Lyon v. Social Security Administration Commissioner

Filing 16

MEMORANDUM OPINION. Signed by Honorable Barry A. Bryant on August 12, 2015. (lw)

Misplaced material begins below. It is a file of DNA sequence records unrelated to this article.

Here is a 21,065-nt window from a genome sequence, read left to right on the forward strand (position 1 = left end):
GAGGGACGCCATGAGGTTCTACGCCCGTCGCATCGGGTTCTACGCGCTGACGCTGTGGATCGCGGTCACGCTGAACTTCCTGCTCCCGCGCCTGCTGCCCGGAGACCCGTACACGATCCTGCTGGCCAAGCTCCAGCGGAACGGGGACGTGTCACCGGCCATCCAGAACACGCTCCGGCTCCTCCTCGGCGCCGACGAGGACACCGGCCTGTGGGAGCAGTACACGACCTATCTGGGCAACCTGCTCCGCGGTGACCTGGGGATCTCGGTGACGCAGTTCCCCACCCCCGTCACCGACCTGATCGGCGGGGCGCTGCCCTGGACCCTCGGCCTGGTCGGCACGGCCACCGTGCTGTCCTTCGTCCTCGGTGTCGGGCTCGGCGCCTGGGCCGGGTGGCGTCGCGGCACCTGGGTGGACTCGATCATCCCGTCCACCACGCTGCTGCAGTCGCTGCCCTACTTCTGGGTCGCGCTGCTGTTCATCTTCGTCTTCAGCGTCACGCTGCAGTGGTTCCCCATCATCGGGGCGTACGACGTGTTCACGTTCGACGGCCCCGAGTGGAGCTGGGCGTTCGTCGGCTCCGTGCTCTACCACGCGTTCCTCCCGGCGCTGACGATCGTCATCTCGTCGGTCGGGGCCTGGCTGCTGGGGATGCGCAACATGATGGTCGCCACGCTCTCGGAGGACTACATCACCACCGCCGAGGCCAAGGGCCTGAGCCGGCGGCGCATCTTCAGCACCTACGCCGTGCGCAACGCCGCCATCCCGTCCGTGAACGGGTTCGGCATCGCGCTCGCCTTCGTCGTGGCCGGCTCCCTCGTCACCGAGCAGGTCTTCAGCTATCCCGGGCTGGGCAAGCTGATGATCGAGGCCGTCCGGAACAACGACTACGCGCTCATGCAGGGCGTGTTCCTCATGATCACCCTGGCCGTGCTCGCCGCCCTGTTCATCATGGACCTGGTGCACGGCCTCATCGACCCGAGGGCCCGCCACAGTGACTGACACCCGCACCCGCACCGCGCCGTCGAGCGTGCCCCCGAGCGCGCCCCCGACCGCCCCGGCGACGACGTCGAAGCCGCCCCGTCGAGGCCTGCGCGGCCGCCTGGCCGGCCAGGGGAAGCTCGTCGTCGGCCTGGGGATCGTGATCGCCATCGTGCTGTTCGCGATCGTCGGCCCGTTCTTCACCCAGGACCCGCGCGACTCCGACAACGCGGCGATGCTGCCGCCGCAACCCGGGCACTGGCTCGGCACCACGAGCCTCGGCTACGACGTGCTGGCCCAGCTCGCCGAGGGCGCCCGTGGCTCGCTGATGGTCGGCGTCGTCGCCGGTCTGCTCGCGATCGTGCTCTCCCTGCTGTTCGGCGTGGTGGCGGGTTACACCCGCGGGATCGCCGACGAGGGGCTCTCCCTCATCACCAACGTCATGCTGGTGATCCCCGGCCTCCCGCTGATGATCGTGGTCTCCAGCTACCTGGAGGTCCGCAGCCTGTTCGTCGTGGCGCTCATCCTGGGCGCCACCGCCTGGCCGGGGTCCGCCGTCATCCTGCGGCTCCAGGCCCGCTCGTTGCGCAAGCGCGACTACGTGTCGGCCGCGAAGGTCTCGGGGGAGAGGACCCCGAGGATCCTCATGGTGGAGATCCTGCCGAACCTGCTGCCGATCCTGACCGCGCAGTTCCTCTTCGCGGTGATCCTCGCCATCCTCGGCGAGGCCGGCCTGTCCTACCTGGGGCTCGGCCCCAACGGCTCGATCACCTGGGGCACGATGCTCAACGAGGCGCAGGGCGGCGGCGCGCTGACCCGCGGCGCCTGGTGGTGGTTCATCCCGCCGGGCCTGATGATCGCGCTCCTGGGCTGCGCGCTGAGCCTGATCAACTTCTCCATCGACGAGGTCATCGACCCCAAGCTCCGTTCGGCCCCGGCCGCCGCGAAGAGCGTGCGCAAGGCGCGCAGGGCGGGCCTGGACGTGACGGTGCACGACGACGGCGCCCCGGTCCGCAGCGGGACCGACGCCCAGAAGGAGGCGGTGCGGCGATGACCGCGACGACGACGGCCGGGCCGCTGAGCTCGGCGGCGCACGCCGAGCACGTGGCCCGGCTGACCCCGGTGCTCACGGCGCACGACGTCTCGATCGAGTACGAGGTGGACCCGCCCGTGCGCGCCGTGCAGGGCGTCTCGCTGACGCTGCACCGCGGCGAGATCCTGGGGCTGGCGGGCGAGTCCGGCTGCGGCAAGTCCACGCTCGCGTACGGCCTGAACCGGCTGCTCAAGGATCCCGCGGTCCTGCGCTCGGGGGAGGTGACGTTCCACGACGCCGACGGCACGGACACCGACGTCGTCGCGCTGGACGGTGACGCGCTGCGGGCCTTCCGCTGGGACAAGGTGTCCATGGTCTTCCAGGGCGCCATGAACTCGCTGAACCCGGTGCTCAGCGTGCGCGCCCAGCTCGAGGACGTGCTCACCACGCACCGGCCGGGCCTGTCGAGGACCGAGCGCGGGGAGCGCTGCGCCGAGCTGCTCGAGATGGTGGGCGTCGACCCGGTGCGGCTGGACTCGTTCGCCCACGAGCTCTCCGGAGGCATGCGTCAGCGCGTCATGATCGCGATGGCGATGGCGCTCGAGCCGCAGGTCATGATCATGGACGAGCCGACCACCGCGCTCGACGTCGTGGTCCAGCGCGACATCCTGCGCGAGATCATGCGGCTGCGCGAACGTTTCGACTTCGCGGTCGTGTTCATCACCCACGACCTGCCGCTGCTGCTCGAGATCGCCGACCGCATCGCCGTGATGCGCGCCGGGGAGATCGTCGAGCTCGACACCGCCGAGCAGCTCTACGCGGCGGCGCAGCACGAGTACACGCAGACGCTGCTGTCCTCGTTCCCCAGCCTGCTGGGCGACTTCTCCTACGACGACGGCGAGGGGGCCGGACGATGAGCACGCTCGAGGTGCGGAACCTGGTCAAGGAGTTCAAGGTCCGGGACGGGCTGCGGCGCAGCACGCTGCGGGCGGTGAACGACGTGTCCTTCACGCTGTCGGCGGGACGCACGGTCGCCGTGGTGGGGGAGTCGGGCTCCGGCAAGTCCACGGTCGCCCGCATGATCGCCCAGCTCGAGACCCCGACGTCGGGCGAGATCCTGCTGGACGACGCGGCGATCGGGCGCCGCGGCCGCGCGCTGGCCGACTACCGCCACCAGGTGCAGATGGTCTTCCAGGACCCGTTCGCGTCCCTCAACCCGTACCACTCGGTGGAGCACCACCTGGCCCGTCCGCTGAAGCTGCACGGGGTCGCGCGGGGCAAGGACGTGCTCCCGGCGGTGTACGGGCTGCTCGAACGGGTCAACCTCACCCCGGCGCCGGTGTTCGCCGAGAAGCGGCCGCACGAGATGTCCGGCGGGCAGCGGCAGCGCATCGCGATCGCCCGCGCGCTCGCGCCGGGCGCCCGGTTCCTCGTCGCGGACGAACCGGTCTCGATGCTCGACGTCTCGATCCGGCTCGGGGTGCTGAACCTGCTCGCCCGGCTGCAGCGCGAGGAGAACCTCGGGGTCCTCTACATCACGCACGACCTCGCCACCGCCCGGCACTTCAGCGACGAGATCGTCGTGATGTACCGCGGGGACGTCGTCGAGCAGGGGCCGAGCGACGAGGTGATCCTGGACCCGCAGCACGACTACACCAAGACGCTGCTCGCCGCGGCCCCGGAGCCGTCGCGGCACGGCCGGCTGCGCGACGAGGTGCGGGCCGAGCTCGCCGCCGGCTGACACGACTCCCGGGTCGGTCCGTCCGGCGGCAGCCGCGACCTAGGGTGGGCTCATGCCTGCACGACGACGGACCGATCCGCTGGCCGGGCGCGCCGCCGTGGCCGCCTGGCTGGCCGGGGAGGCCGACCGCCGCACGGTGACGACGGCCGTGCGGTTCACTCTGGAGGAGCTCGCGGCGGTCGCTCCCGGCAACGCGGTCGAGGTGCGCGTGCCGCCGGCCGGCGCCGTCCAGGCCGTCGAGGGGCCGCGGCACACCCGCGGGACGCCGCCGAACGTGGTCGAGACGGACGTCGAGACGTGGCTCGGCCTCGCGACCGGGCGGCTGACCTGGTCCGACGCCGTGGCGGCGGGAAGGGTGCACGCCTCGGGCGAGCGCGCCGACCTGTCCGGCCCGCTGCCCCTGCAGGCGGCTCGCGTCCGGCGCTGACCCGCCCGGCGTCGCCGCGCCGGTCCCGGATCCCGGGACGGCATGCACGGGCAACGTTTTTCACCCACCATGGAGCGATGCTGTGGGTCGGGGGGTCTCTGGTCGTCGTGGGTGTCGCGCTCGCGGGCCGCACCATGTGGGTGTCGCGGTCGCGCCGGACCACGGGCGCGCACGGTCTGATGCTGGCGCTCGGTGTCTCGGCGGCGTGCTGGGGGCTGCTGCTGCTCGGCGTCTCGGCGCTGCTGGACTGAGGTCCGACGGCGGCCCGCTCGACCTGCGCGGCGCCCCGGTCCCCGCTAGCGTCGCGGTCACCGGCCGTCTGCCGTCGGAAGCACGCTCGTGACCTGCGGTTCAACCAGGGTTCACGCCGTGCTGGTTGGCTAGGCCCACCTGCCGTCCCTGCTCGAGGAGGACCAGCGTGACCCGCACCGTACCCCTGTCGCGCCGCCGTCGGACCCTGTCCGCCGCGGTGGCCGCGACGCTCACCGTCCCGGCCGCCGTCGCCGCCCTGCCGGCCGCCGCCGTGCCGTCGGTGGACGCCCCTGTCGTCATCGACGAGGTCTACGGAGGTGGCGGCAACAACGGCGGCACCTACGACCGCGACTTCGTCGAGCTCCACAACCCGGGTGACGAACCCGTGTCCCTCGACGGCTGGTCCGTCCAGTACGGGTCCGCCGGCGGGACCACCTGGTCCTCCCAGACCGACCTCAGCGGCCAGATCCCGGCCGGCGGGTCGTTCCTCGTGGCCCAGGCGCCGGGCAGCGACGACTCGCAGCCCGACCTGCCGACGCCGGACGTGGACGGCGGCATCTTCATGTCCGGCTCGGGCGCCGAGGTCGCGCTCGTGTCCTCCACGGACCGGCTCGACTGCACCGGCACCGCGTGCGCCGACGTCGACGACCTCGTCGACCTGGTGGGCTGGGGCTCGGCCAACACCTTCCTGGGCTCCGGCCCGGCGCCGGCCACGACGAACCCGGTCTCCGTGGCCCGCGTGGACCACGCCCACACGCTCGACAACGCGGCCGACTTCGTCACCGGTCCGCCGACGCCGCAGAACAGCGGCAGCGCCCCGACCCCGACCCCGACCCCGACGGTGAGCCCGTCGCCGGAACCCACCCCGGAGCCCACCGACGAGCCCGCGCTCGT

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IN THE UNITED STATES DISTRICT COURT WESTERN DISTRICT OF ARKANSAS HOT SPRINGS DIVISION EDITH MARIE LYON PLAINTIFF vs. Civil No. 6:14-cv-06122 CAROLYN W. COLVIN Commissioner, Social Security Administration DEFENDANT MEMORANDUM OPINION Edith Marie Lyon (“Plaintiff”) brings this action pursuant to § 205(g) of Title II of the Social Security Act (“The Act”), 42 U.S.C. § 405(g) (2010), seeking judicial review of a final decision of the Commissioner of the Social Security Administration (“SSA”) denying her applications for Supplemental Security Income (“SSI”), Disability Insurance Benefits (“DIB”), and a period of disability under Titles II and XVI of the Act. The Parties have consented to the jurisdiction of a magistrate judge to conduct any and all proceedings in this case, including conducting the trial, ordering the entry of a final judgment, and conducting all post-judgment proceedings. ECF No. 8.1 Pursuant to this authority, the Court issues this memorandum opinion and orders the entry of a final judgment in this matter. 1. Background: Plaintiff filed her disability applications on February 14, 2011 (SSI) and on February 16, 2011 (DIB). (Tr. 34, 191-206). In her applications, Plaintiff alleges being disabled due to arthritis, back problems, and blindness in her right eye. (Tr. 217). Plaintiff alleges an onset date of September 1, 2007. (Tr. 34). These applications were denied initially and again upon 1 The docket numbers for this case are referenced by the designation “ECF No. ___.” The transcript pages for this case are referenced by the designation “Tr.” 1 reconsideration. (Tr. 100-105). Thereafter, Plaintiff requested an administrative hearing on her denied applications, and this hearing request was granted. (Tr. 73-99). On April 24, 2013, the ALJ held an administrative hearing on Plaintiff’s applications in Hot Springs, Arkansas. (Tr. 73-99). During this administrative hearing, Plaintiff was present and was represented by counsel, Randolph Baltz. Id. Plaintiff, Vocational Expert (“VE”) Myrtle Johnson, and a witness for Plaintiff testified at this hearing. Id. During this hearing, Plaintiff testified she was forty-five (45) years old, which is defined as a “younger person” under 20 C.F.R. § 416.963(c) (2008) (SSI) and under 20 C.F.R. § 404.1563(c) (2008) (DIB). (Tr. 77). As for her education, Plaintiff testified she had only completed the eighth grade in school. Id. After this hearing, on May 24, 2013, the ALJ entered an unfavorable decision denying Plaintiff’s disability applications. (Tr. 31-43). In this decision, the ALJ determined Plaintiff met the insured status requirements of the Act through December 31, 2009. (Tr. 37, Finding 1). The ALJ determined Plaintiff had not engaged in Substantial Gainful Activity (“SGA”) since September 1, 2007, her alleged onset date. (Tr. 37, Finding 2). The ALJ determined Plaintiff had the following severe impairments: coronary artery disease, osteoarthritis, decreased vision in her right eye, borderline intellectual functioning, and anxiety disorder. (Tr. 37, Finding 3). However, the ALJ also determined Plaintiff’s impairments did not meet or medically equal the requirements of any of the Listings of Impairments in Appendix 1 to Subpart P of Regulations No. 4 (“Listings”). (Tr. 37-39, Finding 4). In this decision, the ALJ evaluated Plaintiff’s subjective complaints and determined her Residual Functional Capacity (“RFC”). (Tr. 39-41, Finding 5). First, the ALJ evaluated Plaintiff’s subjective complaints and found her claimed limitations were not entirely credible. Id. Second, the 2 ALJ determined Plaintiff retained the capacity to perform the following: After careful consideration of the entire record, the undersigned finds that the claimant has the residual functional capacity to perform light work as defined in 20 CFR 404.1567(b) and 461.967(b) except the claimant cannot read print smaller than in children’s books. The claimant is able to understand, retain, and carry out simple instructions, make simple work-related decisions, perform work where the complexity of task is learned and performed by rote with few variables little judgment; work with few changes, work where interpersonal contact is incidental to work; and work where supervision is simple, direct and concrete. Secondary to anxiety she cannot deal with the general public. Id. The ALJ evaluated Plaintiff’s Past Relevant Work (“PRW”) and found Plaintiff had no PRW she could perform. (Tr. 41, Finding 6). The ALJ then determined whether Plaintiff retained the capacity to perform other work existing in significant numbers in the national economy. (Tr. 42, Finding 10). The VE testified at the administrative hearing regarding this issue. Id. Considering Plaintiff’s age, education, work experience, and RFC, the VE testified such an individual retained the capacity to perform the following two light, unskilled occupations: (1) silver wrapper with 3,970 such jobs in Arkansas and 504,280 such jobs in the United States and (2) basket filler with 12,160 such jobs in Arkansas and 394,270 such jobs in the United States. Id. Based upon this testimony, the ALJ determined Plaintiff had not been under a disability, as defined in the Act, from September 1, 2007 through the date of the ALJ’s decision or through May 24, 2013. (Tr. 42, Finding 11). Thereafter, on November 12, 2014, Plaintiff filed the appeal in the present matter. ECF No. 1. The Parties consented to the jurisdiction of this Court on December 2, 2014. ECF No. 8. Both Parties have filed appeal briefs. ECF Nos. 14-15. This case is now ready for decision. 3 2. Applicable Law: In reviewing this case, this Court is required to determine whether the Commissioner’s findings are supported by substantial evidence on the record as a whole. See 42 U.S.C. § 405(g) (2006); Ramirez v. Barnhart, 292 F.3d 576, 583 (8th Cir. 2002). Substantial evidence is less than a preponderance of the evidence, but it is enough that a reasonable mind would find it adequate to support the Commissioner’s decision. See Johnson v. Apfel, 240 F.3d 1145, 1147 (8th Cir. 2001). As long as there is substantial evidence in the record that supports the Commissioner’s decision, the Court may not reverse it simply because substantial evidence exists in the record that would have supported a contrary outcome or because the Court would have decided the case differently. See Haley v. Massanari, 258 F.3d 742, 747 (8th Cir. 2001). If, after reviewing the record, it is possible to draw two inconsistent positions from the evidence and one of those positions represents the findings of the ALJ, the decision of the ALJ must be affirmed. See Young v. Apfel, 221 F.3d 1065, 1068 (8th Cir. 2000). It is well-established that a claimant for Social Security disability benefits has the burden of proving his or her disability by establishing a physical or mental disability that lasted at least one year and that prevents him or her from engaging in any substantial gainful activity. See Cox v. Apfel, 160 F.3d 1203, 1206 (8th Cir. 1998); 42 U.S.C. §§ 423(d)(1)(A), 1382c(a)(3)(A). The Act defines a “physical or mental impairment” as “an impairment that results from anatomical, physiological, or psychological abnormalities which are demonstrable by medically acceptable clinical and laboratory diagnostic techniques.” 42 U.S.C. §§ 423(d)(3), 1382(3)(c). A plaintiff must show that his or her disability, not simply his or her impairment, has lasted for at least twelve consecutive months. See 42 U.S.C. § 423(d)(1)(A). 4 To determine whether the adult claimant suffers from a disability, the Commissioner uses the familiar five-step sequential evaluation. He determines: (1) whether the claimant is presently engaged in a “substantial gainful activity”; (2) whether the claimant has a severe impairment that significantly limits the claimant’s physical or mental ability to perform basic work activities; (3) whether the claimant has an impairment that meets or equals a presumptively disabling impairment listed in the regulations (if so, the claimant is disabled without regard to age, education, and work experience); (4) whether the claimant has the Residual Functional Capacity (RFC) to perform his or her past relevant work; and (5) if the claimant cannot perform the past work, the burden shifts to the Commissioner to prove that there are other jobs in the national economy that the claimant can perform. See Cox, 160 F.3d at 1206; 20 C.F.R. §§ 404.1520(a)-(f). The fact finder only considers the plaintiff’s age, education, and work experience in light of his or her RFC if the final stage of this analysis is reached. See 20 C.F.R. §§ 404.1520, 416.920 (2003). 3. Discussion: In her appeal brief, Plaintiff raises two arguments for reversal: (1) the ALJ erred by making inconsistent findings at Step Four and Step Five; and (2) the ALJ erred in assessing her RFC. ECF No. 14 at 3-7. The Court will address both of these arguments. A. Consistency of the ALJ’s Findings Plaintiff claims the ALJ’s Step Four determination and the ALJ’s Step Five determination are inconsistent findings. ECF No. 14 at 3-5. In his decision, the ALJ found Plaintiff did not retain the capacity to perform her PRW as a maid (light, unskilled) while at the same time found she retained the capacity to perform two other light, unskilled occupations, silver wrapper and basket 5 filler. Id. Plaintiff’s argument is that the ALJ should not have found she could perform these two occupations and found she could not perform her PRW as a maid because all of these occupations are light, unskilled. Id. As Plaintiff argues, if she can perform two of these occupations, then she should be able to perform all three of these occupations. Id. Upon review, the Court finds this was not in any way an inconsistent finding. Indeed, Plaintiff’s past work as a maid does not qualify as PRW because this work was too remote: Q: Please describe her past relevant work. A: Housekeeper, motel, with a DOT of 323.687-014, with the light exertional level, and SVP code of two, unskilled. Poultry farm work– Q: No, excluding those. A: I’m sorry? Q: That’s too far in advance. (Tr. 94) (emphasis added). Thus, because this job did not qualify as her PRW, the ALJ certainly did not err in finding she could no longer perform this PRW. B. RFC Determination Plaintiff claims the ALJ’s RFC determination lacks specificity. ECF No. 14 at 5-7. Specifically, Plaintiff attacks (1) the ALJ’s restriction that she is unable to read “print material smaller than in a children’s book” and (2) the ALJ’s stated mental limitations. Id. In his opinion, the ALJ found Plaintiff retained the following RFC: After careful consideration of the entire record, the undersigned finds that the 6 claimant has the residual functional capacity to perform light work as defined in 20 CFR 404.1567(b) and 461.967(b) except the claimant cannot read print smaller than in children’s books. The claimant is able to understand, retain, and carry out simple instructions, make simple work-related decisions, perform work where the complexity of task is learned and performed by rote with few variables little judgment; work with few changes, work where interpersonal contact is incidental to work; and work where supervision is simple, direct and concrete. Secondary to anxiety she cannot deal with the general public. (Tr. 39-41, Finding 5). “Light work” includes the following limitations: (b) Light work. Light work involves lifting no more than 20 pounds at a time with frequent lifting or carrying of objects weighing up to 10 pounds. Even though the weight lifted may be very little, a job is in this category when it requires a good deal of walking or standing, or when it involves sitting most of the time with some pushing and pulling of arm or leg controls. To be considered capable of performing a full or wide range of light work, you must have the ability to do substantially all of these activities. If someone can do light work, we determine that he or she can also do sedentary work, unless there are additional limiting factors such as loss of fine dexterity or inability to sit for long periods of time. 20 C.F.R. §§ 404.1567(b) and 416.967(b). First, as for her visual limitations, the DDS physicians who reviewed Plaintiff’s records actually found she should “avoid work that required reading anything smaller than newsprint.” (Tr. 552, 566). Thus, by finding he could not “read print smaller than in children’s books,” the ALJ was giving the benefit of the doubt to Plaintiff and restricting her more than the DDS physicians had restricted her. Second, as for her mental restrictions, Plaintiff offers no authority for her claim that the ALJ’s stated mental restrictions were too vague. ECF No. 14 at 5-7. Further, Plaintiff does not identify any mental restrictions that were supported by the record and yet absent from the ALJ’s decision. Thus, the Court cannot find a basis for reversal on this issue. See McCoy v. Astrue, 648 7 F.3d 605, 615 (8th Cir. 20011) (holding “[w]e review the record to ensure that an ALJ does not disregard evidence or ignore potential limitations, but we do not require an ALJ to mechanically list and reject every possible limitation”). 4. Conclusion: Based on the foregoing, the undersigned finds that the decision of the ALJ, denying benefits to Plaintiff, is supported by substantial evidence and should be affirmed. A judgment incorporating these findings will be entered pursuant to Federal Rules of Civil Procedure 52 and 58. ENTERED this 12th day of August 2015. /s/ Barry A. Bryant HON. BARRY A. BRYANT U. S. MAGISTRATE JUDGE 8